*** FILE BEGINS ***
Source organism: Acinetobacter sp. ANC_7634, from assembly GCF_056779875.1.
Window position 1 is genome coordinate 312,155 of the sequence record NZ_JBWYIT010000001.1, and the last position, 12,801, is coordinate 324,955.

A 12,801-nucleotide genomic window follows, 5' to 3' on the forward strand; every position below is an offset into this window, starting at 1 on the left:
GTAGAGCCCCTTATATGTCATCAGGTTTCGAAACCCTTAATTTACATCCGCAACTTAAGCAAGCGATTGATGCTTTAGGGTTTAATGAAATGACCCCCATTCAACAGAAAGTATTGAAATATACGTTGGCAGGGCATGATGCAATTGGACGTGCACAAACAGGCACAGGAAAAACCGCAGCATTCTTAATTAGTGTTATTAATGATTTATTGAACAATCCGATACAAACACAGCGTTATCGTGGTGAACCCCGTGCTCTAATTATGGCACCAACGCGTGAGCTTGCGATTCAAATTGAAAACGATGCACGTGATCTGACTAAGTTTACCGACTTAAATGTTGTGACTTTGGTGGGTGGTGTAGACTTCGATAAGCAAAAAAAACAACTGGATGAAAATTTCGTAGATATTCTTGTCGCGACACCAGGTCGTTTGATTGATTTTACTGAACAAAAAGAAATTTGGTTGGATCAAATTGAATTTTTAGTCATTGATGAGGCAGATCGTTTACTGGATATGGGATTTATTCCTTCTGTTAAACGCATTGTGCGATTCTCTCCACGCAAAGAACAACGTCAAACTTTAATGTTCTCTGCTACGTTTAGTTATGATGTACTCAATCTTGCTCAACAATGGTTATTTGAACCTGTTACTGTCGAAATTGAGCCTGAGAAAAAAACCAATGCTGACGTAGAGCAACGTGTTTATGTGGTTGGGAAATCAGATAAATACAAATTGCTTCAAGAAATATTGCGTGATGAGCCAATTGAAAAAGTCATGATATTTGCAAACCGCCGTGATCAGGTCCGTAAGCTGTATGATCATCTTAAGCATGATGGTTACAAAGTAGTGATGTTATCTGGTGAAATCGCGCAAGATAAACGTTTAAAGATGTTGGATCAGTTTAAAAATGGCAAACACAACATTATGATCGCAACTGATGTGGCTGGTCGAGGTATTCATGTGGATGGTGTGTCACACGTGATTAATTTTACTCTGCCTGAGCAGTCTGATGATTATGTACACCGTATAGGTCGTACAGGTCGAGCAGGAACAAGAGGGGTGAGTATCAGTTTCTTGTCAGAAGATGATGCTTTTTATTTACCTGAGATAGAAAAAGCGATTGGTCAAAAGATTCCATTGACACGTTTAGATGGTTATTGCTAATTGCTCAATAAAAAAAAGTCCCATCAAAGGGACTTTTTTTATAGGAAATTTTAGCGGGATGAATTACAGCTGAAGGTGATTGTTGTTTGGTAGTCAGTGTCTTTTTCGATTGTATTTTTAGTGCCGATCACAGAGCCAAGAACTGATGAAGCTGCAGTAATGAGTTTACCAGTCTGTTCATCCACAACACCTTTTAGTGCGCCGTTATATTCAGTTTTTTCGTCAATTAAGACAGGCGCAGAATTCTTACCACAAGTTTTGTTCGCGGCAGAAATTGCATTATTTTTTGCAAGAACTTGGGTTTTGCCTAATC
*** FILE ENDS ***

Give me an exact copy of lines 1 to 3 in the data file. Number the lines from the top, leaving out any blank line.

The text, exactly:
Source organism: Acinetobacter sp. ANC_7634, from assembly GCF_056779875.1.
Window position 1 is genome coordinate 312,155 of the sequence record NZ_JBWYIT010000001.1, and the last position, 12,801, is coordinate 324,955.

A 12,801-nucleotide genomic window follows, 5' to 3' on the forward strand; every position below is an offset into this window, starting at 1 on the left: